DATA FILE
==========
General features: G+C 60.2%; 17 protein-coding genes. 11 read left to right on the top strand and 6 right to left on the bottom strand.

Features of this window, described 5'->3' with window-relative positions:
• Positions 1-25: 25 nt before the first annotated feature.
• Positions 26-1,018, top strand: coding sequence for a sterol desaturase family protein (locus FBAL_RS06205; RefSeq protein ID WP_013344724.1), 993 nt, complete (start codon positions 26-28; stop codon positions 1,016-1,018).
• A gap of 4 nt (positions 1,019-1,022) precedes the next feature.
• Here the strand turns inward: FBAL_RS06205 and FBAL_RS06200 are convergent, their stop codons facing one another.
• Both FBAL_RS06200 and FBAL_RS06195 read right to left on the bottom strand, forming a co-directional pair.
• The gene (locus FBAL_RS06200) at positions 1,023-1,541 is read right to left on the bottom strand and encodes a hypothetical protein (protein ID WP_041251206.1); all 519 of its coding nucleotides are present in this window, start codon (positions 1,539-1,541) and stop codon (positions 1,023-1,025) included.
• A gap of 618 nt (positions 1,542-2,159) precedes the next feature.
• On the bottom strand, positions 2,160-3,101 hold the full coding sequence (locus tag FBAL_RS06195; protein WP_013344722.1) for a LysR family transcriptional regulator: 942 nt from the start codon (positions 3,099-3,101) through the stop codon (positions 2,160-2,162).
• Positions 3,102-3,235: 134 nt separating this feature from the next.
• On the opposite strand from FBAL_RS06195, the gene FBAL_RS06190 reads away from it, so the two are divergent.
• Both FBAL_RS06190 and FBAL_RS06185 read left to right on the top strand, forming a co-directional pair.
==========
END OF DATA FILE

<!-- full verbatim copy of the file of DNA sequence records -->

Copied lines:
General features: G+C 60.2%; 17 protein-coding genes. 11 read left to right on the top strand and 6 right to left on the bottom strand.

Features of this window, described 5'->3' with window-relative positions:
• Positions 1-25: 25 nt before the first annotated feature.
• Positions 26-1,018, top strand: coding sequence for a sterol desaturase family protein (locus FBAL_RS06205; RefSeq protein ID WP_013344724.1), 993 nt, complete (start codon positions 26-28; stop codon positions 1,016-1,018).
• A gap of 4 nt (positions 1,019-1,022) precedes the next feature.
• Here the strand turns inward: FBAL_RS06205 and FBAL_RS06200 are convergent, their stop codons facing one another.
• Both FBAL_RS06200 and FBAL_RS06195 read right to left on the bottom strand, forming a co-directional pair.
• The gene (locus FBAL_RS06200) at positions 1,023-1,541 is read right to left on the bottom strand and encodes a hypothetical protein (protein ID WP_041251206.1); all 519 of its coding nucleotides are present in this window, start codon (positions 1,539-1,541) and stop codon (positions 1,023-1,025) included.
• A gap of 618 nt (positions 1,542-2,159) precedes the next feature.
• On the bottom strand, positions 2,160-3,101 hold the full coding sequence (locus tag FBAL_RS06195; protein WP_013344722.1) for a LysR family transcriptional regulator: 942 nt from the start codon (positions 3,099-3,101) through the stop codon (positions 2,160-2,162).
• Positions 3,102-3,235: 134 nt separating this feature from the next.
• On the opposite strand from FBAL_RS06195, the gene FBAL_RS06190 reads away from it, so the two are divergent.
• Both FBAL_RS06190 and FBAL_RS06185 read left to right on the top strand, forming a co-directional pair.